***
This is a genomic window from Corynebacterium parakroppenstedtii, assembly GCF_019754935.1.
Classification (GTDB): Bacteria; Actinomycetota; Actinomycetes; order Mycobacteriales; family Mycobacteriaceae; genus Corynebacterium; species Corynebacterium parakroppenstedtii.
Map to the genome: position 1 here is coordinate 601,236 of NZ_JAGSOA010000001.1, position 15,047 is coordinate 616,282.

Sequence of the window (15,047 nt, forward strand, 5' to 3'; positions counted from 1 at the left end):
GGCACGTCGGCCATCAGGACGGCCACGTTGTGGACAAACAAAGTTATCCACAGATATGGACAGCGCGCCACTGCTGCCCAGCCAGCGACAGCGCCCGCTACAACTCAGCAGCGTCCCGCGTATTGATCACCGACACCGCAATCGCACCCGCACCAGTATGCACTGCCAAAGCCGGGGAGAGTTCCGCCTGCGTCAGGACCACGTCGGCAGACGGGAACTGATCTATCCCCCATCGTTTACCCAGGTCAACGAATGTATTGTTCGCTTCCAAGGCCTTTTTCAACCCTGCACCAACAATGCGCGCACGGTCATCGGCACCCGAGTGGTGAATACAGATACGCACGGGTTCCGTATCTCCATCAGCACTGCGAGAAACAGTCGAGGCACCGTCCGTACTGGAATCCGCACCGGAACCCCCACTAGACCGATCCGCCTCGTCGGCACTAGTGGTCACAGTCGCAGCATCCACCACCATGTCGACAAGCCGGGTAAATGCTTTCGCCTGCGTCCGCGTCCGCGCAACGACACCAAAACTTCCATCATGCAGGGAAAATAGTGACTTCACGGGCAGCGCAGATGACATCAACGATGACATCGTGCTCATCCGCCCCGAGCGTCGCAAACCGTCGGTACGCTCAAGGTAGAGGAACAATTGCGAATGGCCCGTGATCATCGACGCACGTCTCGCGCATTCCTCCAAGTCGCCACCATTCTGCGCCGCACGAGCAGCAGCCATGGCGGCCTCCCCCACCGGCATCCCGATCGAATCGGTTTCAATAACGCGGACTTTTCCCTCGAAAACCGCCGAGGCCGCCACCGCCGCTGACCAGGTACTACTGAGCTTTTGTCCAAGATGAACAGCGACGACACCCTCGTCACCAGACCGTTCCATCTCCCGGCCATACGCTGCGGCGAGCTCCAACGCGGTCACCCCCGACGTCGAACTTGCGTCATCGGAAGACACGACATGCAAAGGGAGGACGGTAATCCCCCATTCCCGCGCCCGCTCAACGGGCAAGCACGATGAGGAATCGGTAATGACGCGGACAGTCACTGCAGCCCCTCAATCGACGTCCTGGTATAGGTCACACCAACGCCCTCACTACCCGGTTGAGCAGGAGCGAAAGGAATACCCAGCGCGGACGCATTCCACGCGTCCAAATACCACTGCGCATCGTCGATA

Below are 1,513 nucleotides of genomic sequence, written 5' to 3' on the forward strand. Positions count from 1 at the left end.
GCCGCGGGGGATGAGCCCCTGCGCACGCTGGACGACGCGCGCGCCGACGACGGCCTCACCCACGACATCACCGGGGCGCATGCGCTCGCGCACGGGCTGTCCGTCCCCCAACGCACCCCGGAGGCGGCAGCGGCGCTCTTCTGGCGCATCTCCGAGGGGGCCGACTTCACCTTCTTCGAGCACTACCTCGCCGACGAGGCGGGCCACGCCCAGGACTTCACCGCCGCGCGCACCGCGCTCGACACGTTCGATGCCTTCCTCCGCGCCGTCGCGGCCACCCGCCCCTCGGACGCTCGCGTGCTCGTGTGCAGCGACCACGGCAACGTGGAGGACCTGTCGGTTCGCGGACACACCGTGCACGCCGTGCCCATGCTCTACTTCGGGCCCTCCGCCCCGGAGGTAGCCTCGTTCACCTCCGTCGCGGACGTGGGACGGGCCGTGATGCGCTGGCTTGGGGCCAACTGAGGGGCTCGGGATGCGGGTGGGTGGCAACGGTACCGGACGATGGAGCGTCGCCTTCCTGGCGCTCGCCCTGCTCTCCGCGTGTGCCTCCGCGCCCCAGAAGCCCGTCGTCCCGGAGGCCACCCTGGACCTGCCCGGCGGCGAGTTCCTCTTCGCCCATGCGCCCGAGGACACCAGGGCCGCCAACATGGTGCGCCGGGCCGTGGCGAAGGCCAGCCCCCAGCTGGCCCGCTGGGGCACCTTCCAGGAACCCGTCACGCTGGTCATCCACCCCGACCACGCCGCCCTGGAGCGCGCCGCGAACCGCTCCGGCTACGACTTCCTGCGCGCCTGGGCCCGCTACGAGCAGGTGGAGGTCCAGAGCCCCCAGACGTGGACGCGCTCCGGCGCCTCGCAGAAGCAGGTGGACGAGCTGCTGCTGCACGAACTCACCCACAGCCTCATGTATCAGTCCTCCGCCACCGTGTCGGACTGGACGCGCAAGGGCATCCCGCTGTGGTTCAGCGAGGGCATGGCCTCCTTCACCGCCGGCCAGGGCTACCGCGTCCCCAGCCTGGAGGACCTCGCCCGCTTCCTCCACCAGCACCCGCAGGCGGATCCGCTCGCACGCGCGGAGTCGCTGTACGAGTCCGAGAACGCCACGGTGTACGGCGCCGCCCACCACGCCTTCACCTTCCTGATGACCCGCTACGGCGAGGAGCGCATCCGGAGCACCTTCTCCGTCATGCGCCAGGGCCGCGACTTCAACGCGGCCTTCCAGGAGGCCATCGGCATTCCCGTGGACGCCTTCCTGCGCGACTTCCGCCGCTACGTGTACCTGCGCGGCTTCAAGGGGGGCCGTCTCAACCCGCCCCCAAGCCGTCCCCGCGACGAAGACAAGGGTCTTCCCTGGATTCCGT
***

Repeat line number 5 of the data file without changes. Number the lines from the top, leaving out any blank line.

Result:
GGCACGTCGGCCATCAGGACGGCCACGTTGTGGACAAACAAAGTTATCCACAGATATGGACAGCGCGCCACTGCTGCCCAGCCAGCGACAGCGCCCGCTACAACTCAGCAGCGTCCCGCGTATTGATCACCGACACCGCAATCGCACCCGCACCAGTATGCACTGCCAAAGCCGGGGAGAGTTCCGCCTGCGTCAGGACCACGTCGGCAGACGGGAACTGATCTATCCCCCATCGTTTACCCAGGTCAACGAATGTATTGTTCGCTTCCAAGGCCTTTTTCAACCCTGCACCAACAATGCGCGCACGGTCATCGGCACCCGAGTGGTGAATACAGATACGCACGGGTTCCGTATCTCCATCAGCACTGCGAGAAACAGTCGAGGCACCGTCCGTACTGGAATCCGCACCGGAACCCCCACTAGACCGATCCGCCTCGTCGGCACTAGTGGTCACAGTCGCAGCATCCACCACCATGTCGACAAGCCGGGTAAATGCTTTCGCCTGCGTCCGCGTCCGCGCAACGACACCAAAACTTCCATCATGCAGGGAAAATAGTGACTTCACGGGCAGCGCAGATGACATCAACGATGACATCGTGCTCATCCGCCCCGAGCGTCGCAAACCGTCGGTACGCTCAAGGTAGAGGAACAATTGCGAATGGCCCGTGATCATCGACGCACGTCTCGCGCATTCCTCCAAGTCGCCACCATTCTGCGCCGCACGAGCAGCAGCCATGGCGGCCTCCCCCACCGGCATCCCGATCGAATCGGTTTCAATAACGCGGACTTTTCCCTCGAAAACCGCCGAGGCCGCCACCGCCGCTGACCAGGTACTACTGAGCTTTTGTCCAAGATGAACAGCGACGACACCCTCGTCACCAGACCGTTCCATCTCCCGGCCATACGCTGCGGCGAGCTCCAACGCGGTCACCCCCGACGTCGAACTTGCGTCATCGGAAGACACGACATGCAAAGGGAGGACGGTAATCCCCCATTCCCGCGCCCGCTCAACGGGCAAGCACGATGAGGAATCGGTAATGACGCGGACAGTCACTGCAGCCCCTCAATCGACGTCCTGGTATAGGTCACACCAACGCCCTCACTACCCGGTTGAGCAGGAGCGAAAGGAATACCCAGCGCGGACGCATTCCACGCGTCCAAATACCACTGCGCATCGTCGATA